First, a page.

It seems that some time has passed on the USS Saratoga. The members of the 58th Squadron – also known as the Wildcards – Nathan West (Morgan Weisser), Shane Vansen (Kristen Cloke), Cooper Hawkes (Rodney Rowland), Paul Wang (Joel de la Fuente), and Vanessa Damphousse (Lanei Chapman), seem at ease with one another, each accustomed to their place within the group dynamic. There is a sense of camaraderie and loyalty between them.
And this is important for one of the questions posed by this episode: as a soldier, how far would you go to save a loved one or colleague? Would you disobey orders and abandon your mission? It’s an age-old dilemma in stories about war: obey orders and complete your mission for the greater good, but abandon your beloved or brother in arms to certain death; or risk your life and career, and jeopardise the mission – and therefore your side’s chance of winning – in order to save just one person. The needs of the many, or the needs of the few or the one? Tricky.
For Nathan West it’s not a difficult decision. When he hears that a survivor has been found on Tellus, the planet that his girlfriend, Kylen Celina (Amanda Douge), was heading to, and that has been devastated by Chig attack, he barely has to stop and think before locking the rest of the crew out of the launch bay and stealing a Hammerhead jet to fly off in search of her. In this way, ‘The Farthest Man From Home’ picks up the love story thread established in the pilot episode, and also begins to explore the relationship between the Wildcards and their commanding officer, Lieutenant Colonel McQueen (James Morrison).
There is a touching moment where West, fearing the worst, discovers Kylen’s locker and personal items, and the viewer sees his emotional reaction to finding her hairbrush, with her hair still in it: a physical piece of his missing beloved that only further tantalises. He also finds the ID tags of several humans taken prisoner by the Chigs, Kylen apparently amongst them. A later, more disturbing discovery: two human survivors, hiding in a cave that appears to be a Chig burial ground. The viewer is shown a skeletal hand with scales and claws, teasing as to what the Chigs look like under those armoured suits.
West, stuck on Tellus and under Chig attack, doesn’t believe that anyone will come for him. And this is where Glen Morgan and James Wong set the precedent for their show by answering the question that they posed earlier: the Wildcards will stand by one another, even when it means disobeying orders. The 58th Squadron head towards Tellus, and when they come under enemy fire McQueen sends backup. And when it comes to being disciplined by the newly introduced Commodore Ross (Tucker Smallwood), they all take responsibility for each other’s actions.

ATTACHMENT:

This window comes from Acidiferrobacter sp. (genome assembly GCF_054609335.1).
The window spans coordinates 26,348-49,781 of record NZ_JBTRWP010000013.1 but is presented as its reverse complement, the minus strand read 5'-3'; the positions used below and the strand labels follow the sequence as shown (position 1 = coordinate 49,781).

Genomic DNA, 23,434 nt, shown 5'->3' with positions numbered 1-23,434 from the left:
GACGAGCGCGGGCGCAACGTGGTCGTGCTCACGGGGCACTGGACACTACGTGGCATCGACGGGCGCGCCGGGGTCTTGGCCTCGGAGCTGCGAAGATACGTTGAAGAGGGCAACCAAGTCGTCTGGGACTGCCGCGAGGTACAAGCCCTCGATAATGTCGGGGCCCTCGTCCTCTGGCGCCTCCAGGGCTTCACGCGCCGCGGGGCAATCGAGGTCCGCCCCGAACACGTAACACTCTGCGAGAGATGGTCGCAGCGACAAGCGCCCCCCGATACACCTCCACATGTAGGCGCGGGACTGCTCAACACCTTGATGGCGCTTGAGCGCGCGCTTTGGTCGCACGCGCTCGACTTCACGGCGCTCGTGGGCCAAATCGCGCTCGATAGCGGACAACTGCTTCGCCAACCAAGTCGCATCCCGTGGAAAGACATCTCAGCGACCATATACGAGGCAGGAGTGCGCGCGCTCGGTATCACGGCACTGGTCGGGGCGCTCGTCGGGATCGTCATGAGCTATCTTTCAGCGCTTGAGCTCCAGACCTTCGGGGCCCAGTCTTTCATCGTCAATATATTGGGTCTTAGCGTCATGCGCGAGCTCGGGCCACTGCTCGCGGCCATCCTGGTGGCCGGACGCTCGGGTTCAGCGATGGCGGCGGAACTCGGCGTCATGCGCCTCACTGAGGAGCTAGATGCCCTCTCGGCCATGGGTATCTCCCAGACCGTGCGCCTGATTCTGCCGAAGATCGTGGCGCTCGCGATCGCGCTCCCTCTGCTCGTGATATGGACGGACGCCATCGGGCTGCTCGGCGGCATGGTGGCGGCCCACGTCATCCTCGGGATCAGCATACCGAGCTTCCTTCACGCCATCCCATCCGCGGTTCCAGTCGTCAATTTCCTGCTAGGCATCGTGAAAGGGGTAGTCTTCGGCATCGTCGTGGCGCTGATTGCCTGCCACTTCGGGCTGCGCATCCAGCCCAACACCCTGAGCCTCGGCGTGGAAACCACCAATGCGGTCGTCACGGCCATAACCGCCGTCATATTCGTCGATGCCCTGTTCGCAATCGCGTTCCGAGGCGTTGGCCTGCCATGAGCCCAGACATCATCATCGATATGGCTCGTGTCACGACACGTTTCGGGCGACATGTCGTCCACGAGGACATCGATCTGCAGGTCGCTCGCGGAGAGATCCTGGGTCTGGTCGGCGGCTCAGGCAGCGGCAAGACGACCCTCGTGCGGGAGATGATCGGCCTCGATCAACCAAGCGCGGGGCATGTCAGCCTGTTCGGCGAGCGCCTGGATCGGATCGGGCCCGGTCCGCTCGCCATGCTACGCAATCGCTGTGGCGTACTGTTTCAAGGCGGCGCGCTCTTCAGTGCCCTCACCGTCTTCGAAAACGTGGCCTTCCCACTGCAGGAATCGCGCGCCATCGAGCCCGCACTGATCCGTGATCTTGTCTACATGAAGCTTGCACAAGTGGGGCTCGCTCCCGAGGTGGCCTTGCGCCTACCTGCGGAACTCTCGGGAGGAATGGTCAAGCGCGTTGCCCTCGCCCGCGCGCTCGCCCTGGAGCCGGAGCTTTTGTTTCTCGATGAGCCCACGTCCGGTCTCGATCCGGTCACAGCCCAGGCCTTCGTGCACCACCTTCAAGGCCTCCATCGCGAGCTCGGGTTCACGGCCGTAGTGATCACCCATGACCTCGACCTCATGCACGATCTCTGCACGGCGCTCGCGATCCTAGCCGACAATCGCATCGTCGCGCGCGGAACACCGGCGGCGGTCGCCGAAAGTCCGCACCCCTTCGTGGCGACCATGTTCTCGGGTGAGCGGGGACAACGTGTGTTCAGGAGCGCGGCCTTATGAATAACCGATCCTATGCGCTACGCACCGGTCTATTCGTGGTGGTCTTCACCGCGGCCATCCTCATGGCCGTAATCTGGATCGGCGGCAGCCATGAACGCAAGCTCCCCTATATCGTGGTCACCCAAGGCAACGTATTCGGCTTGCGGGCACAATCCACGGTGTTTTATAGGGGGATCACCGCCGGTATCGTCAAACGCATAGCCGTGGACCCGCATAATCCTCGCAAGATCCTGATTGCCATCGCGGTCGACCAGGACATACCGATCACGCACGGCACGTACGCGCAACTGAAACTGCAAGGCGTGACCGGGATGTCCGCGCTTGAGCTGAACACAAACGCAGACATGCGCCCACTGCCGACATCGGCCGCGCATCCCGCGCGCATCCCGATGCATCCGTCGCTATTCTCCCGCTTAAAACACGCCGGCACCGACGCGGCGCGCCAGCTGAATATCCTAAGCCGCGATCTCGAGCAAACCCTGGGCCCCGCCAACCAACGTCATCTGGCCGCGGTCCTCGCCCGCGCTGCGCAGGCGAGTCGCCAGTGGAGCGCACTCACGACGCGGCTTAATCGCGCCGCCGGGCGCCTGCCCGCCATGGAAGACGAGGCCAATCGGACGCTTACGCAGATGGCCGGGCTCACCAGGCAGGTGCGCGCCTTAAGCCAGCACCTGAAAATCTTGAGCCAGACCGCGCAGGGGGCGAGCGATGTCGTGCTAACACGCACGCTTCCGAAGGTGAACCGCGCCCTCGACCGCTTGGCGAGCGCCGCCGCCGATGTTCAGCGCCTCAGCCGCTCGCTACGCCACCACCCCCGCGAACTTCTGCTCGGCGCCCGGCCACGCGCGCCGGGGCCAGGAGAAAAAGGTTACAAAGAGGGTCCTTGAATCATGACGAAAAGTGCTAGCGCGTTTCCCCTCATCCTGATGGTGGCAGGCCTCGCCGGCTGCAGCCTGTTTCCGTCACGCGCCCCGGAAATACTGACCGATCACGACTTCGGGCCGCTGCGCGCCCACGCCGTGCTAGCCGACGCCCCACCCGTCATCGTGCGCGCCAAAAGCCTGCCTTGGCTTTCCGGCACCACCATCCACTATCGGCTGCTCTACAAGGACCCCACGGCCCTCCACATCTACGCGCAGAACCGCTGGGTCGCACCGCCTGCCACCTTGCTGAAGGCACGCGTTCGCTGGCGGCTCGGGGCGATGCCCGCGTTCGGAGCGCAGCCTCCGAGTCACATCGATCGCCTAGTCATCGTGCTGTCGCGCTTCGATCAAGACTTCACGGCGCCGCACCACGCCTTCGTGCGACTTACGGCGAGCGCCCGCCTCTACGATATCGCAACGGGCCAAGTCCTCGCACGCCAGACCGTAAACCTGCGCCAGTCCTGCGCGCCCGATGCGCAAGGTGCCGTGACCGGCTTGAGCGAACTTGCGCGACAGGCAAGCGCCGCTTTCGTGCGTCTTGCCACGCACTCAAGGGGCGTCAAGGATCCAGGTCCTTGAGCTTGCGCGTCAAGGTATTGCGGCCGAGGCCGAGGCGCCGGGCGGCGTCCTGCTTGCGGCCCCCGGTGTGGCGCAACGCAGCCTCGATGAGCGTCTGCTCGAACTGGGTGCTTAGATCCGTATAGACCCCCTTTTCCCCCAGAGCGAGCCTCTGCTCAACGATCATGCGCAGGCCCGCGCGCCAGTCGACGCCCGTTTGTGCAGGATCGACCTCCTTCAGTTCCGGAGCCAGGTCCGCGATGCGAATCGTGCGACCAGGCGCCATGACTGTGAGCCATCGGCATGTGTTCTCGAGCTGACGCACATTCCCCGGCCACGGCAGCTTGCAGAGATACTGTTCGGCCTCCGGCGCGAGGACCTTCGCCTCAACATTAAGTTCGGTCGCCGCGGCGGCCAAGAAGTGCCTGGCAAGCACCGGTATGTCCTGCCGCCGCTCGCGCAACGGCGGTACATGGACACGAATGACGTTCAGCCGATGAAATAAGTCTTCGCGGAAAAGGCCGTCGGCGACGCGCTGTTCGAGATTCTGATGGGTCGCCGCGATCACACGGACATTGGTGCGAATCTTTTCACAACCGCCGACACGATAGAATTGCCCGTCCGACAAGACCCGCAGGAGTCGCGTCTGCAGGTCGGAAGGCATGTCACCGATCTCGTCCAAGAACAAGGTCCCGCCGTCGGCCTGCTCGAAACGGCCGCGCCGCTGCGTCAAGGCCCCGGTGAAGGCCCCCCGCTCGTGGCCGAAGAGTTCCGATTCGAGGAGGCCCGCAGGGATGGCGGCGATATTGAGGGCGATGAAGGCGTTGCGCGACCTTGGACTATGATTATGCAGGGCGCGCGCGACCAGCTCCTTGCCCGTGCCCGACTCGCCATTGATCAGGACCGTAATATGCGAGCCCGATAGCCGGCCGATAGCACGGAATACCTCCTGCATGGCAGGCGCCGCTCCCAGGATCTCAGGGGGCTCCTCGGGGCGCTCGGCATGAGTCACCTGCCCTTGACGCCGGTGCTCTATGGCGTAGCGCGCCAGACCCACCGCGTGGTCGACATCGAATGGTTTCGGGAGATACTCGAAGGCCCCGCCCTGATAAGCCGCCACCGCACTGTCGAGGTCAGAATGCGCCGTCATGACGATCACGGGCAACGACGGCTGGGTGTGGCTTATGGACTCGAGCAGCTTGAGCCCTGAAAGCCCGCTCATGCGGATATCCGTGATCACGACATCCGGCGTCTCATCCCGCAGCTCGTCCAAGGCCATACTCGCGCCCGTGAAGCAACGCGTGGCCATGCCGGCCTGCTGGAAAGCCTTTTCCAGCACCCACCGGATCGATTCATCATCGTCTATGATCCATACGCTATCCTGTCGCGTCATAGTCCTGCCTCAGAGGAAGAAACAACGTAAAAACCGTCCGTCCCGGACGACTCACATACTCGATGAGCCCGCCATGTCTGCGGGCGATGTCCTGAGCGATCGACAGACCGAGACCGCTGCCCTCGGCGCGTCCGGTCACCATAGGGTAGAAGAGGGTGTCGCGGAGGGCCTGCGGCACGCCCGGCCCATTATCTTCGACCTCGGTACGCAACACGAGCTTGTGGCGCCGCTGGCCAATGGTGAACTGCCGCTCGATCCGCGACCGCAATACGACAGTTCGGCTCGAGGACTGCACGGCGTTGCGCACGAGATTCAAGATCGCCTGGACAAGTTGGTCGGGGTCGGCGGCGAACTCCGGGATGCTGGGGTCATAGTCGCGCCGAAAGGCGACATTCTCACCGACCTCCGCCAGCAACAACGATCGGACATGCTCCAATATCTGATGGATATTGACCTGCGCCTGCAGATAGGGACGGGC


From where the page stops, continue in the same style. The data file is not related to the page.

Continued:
The other questions raised in this episode are about the Chigs. Is Tellus their sacred place, their planet, that humans mistakenly colonised? If, as one of the survivors says, ‘These things kill, that’s all they do,’ then why have they taken prisoners? And why did they give these prisoners the chance to record a message on their ID tags, and leave them to be found? What is the intention behind this?
The pilot episode revealed the aliens, but only in their armoured suits. The one that was captured dissolved into green goo, and so the human race, and the viewer, has no idea what they actually look like. ‘Chig’ is obviously not what the aliens call themselves, and Vansen reveals that it refers to the Chigoe flea, a parasitic insect that resembles the aliens’ battle suits. Yes, they are the enemy, but by referring to them as parasites, something that should be eradicated without thought, humanity degrades this alien race without knowing anything about it. The names that we give others dictates our behaviour towards them rather more than their behaviour dictates the names that we give them.
French Stewart makes quite an impression as the rescued survivor of the Tellus attack, now being held for interrogation by mysterious men who are sure that he knows secrets that he’s not telling. His performance is somewhat disturbing, viewed through a window in the half-light, with his pale tear-stained face, fearful and slightly crazed. ‘I did nothing but live,’ he says, and this sounds like a man suffering from survivor’s guilt, or PTSD.
‘The Farthest Man From Home’ is an interesting choice for a second episode, as it feels rather fragmented in terms of storytelling. The focus is on West, but barely, and although other characters are shown it is for just moments at a time, and we catch nothing more than glimpses of Wildcards Wang and Damphousse. Individual character growth is small, and sacrificed for overall plot development.
But on the whole, it works. It is memorable, and it advances the story. And it looks gorgeous. Directed by David Nutter, with Production Design by Bernard Hides, it is a visual feast of orange and blue lighting, industrial metal, flaking paint, smoke, and darkness. Nothing is shiny or pristine: even the incredibly attractive actors are appropriately grimy. And it’s all held together by the strength of Shirley Walker’s epic music, walking that line between thrill and fear.
Twenty-three years on and two episodes in, it’s still hard to believe that Space: Above and Beyond got cancelled after just one season. And it’s still unfair.